-remove the three 12mm nuts holding the top of the strut to the vehicle. The strut will fall out the bottom, so be ready to catch.

-install the new lift strut, reversing the removal procedure.

NOTE: resecure the brake hose to the bracket. Zip-ties will most likely fail a safety inspection, just as a side note.

-getting the knuckle bolts in is where a helper comes in handy. You will need to pry and push and jiggle the strut and knuckle around until you can line up one of the holes and put the bolt in. One one is in, it goes easier. Remember, the TOP bolt is the cammed, camber adjustment bolt. Since camber goes positive during suspension decompression on a macpherson strut system, install this so the camber is most negative, as in the top of the knuckle moves away from you as much as it can be adjusted.

-tighten all of your mounting bolts and double check your work. Move to the rear.

-remove rear wheels and repeat removal process. You should not have an ABS speed sensor to worry about in the strut this time, though.

-disconnect the rear sway bar by removing the 14mm nut and bolt. Remove the mounts, and the sway bar if you wish. You will not be able to reconnect it after the lift using the original end links. It's not that much more body roll, I promise.

-to gain access to the rear mount studs from the interior, fold the backseats forward and locate the access trim panel over the strut tower. Remove the Christmas tree style fastener closer to the seat, on the side, then pull up to remove the trim. Remove the insulation set on top of the mount.

-to remove the strut, you will need to wrestle the lower part away from you, down between the trailing arm and front-most control arm, so the strut can be moved down enough to pull the top out first.

-once the strut is removed, it is a good idea too inspect your shock towers for rust. Here in the salt belt, every Subaru I see in they junkyard that doesn't have a hole in the block has a rear strut tower blown through from rusting out, unusually the left side. Look carefully both on the inside and outside of the vehicle. Pull back the carpeting and insulation in the cargo area a bit to check for rust. A coating of rustproofing while you're there isn't a terrible idea.

-before installing the new strut, clean, buff, and slightly spread the lower mount bracket for ease of installation. Use a cut off wheel or a sawzall to remove the brake hose bracket. If left in place and used, it will pull the hose too far down and stress the upper section of the hose. If left on and not used, it will rub against the hose and cause risk of hose failure. The lift will cause the hose to be pulled down more, so there is less slack and actually ensures the hose won't go anywhere it shouldn't.

-reverse removal procedure to install.

-there is no easy way to get the rear knuckle into the strut. There just isn't. I used a 54" prybar against the trailing arm and the center of the rear subframe, and jostled the knuckle around until the holes lined up. This is the hardest part. Again, where a helper comes in handy.

-complete the reassembly, double check everything, and put the wheels on.

-alignment time!

 

ALIGNMENT

-I actually found the alignment is not affected as much as I thought it would be for a lift. When I put my car on the machine, the rear camber was out of spec, positive by only one tenth of a degree on the left, and less than a tenth on the right. Rear toe was still in spec. Front camber was also surprisingly in spec for a blind adjustment.

-due to differences in setups and vehicle condition, your alignment may be different. If it is out of spec, have it fixed. Camber causes excessive wear on the inner (negative) and outer (positive) shoulders of the tire. Rear toe could cause dog-tracking or diagonal wipe (which destroys tires something fierce).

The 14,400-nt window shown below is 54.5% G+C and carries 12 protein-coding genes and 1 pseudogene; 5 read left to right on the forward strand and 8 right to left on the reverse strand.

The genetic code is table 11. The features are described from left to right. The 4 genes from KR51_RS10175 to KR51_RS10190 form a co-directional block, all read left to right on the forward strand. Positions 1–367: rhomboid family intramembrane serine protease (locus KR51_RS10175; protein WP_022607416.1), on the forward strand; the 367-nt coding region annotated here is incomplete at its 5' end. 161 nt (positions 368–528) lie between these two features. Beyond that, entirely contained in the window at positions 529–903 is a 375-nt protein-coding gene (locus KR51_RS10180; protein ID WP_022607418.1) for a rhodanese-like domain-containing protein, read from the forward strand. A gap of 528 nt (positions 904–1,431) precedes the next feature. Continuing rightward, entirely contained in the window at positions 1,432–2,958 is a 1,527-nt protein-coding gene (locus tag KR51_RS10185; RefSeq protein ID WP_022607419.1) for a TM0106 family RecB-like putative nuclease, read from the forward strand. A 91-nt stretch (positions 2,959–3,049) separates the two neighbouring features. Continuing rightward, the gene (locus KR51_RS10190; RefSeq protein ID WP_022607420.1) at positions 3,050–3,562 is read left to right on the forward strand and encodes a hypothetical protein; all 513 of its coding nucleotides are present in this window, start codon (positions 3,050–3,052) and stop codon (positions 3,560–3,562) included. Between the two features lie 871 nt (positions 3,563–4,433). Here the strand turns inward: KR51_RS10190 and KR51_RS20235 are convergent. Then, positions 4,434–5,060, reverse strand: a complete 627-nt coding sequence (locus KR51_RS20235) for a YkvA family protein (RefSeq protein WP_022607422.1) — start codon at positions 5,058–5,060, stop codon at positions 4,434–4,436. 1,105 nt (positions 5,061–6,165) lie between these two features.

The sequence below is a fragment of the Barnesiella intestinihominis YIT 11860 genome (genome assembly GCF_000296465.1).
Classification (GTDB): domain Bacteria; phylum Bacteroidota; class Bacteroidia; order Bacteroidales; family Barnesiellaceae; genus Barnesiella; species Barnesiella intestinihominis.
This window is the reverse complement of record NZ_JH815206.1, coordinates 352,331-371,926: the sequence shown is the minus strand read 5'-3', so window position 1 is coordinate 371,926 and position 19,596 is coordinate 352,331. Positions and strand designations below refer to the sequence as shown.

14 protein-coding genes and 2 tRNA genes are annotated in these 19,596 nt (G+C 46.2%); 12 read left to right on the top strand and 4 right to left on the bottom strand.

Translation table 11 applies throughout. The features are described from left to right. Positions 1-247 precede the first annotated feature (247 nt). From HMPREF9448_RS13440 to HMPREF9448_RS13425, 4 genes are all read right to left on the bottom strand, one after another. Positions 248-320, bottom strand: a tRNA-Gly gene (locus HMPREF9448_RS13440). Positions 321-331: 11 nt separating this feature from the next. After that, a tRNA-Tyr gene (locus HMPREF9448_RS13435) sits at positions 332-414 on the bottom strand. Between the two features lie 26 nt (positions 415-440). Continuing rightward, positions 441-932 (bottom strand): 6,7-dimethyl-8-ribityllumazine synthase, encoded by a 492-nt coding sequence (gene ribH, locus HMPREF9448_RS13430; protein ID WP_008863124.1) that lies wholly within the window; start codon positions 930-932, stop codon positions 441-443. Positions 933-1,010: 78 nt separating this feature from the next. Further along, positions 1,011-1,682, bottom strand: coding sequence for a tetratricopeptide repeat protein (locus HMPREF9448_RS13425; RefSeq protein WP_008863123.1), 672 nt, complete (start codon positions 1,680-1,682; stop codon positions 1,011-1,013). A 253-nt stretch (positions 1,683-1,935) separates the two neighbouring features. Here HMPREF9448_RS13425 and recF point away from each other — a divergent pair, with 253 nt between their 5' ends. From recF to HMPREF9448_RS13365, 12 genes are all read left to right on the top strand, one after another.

I hope this helps anyone considering the project and wondering how involved it is. Having the studs installed in the struts beforehand, it took me between 3 and 4 hours with shop air and a vehicle lift.

 

Any questions, I will answer to the best of my ability. Happy modding!

Edited by pginter96

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Great post man! I am going to do this setup with 215 65 16s when I get some extra cash. I did lots of research on this but I never saw anything saying the rear sway bar links wouldn't work,do you know any that will?

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Great post man! I am going to do this setup with 215 65 16s when I get some extra cash. I did lots of research on this but I never saw anything saying the rear sway bar links wouldn't work,do you know any that will?

Thanks!

Unfortunately I don't. Leave the sway bar links connected until you're sure you need to remove them. I really had to fight the knuckle to get it to go into the strut, so any more room I could gain, the better. When I finally got it in, the control arm was at such an angle where the actual sway bar link would have to bend sideways about an inch. The bushings in mine were already shot, so this would just destroy whatever was left of them, so I decided to go without it.

If you really want a sway bar, you could try using one from a non-outback. I'm not sure about the mounting, as I haven't done one before, but IF it bolts up it is a smaller diameter and might provide the flex you need for the ends to bend enough to attach. I'm not sure though.

My advice, leave the links connected until you're certain you need to take them out to get more movement. Once they're out, they're out. There's not too much more noticeable body roll. There will be some obviously as the cars center of gravity is much higher, but it's not a dangerous amount. Besides, if you're lifting to gain ground clearance for off-roading, removing the sway bars would provide more suspension travel and allow the wheels to move more independently of each other, giving better crawling ability.

Let me know what happens. Good luck!

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Disconnect the Sway bar links. Makes it 100x easier to get the new struts in. If you don't disconnect them you're fighting the sway bar trying to push the knuckle down.

 

 

After the lift, install the sway bar mount brackets from a Forester. They move the sway bar down an inch or so which allows you to reconnect the rear sway bar.

 

Its also easiest to get the bolts through the links and into the sway bar with the wheels on the ground. Plenty of room under the back once the lift is on, just crawl under and re-attach.

Edited by Fairtax4me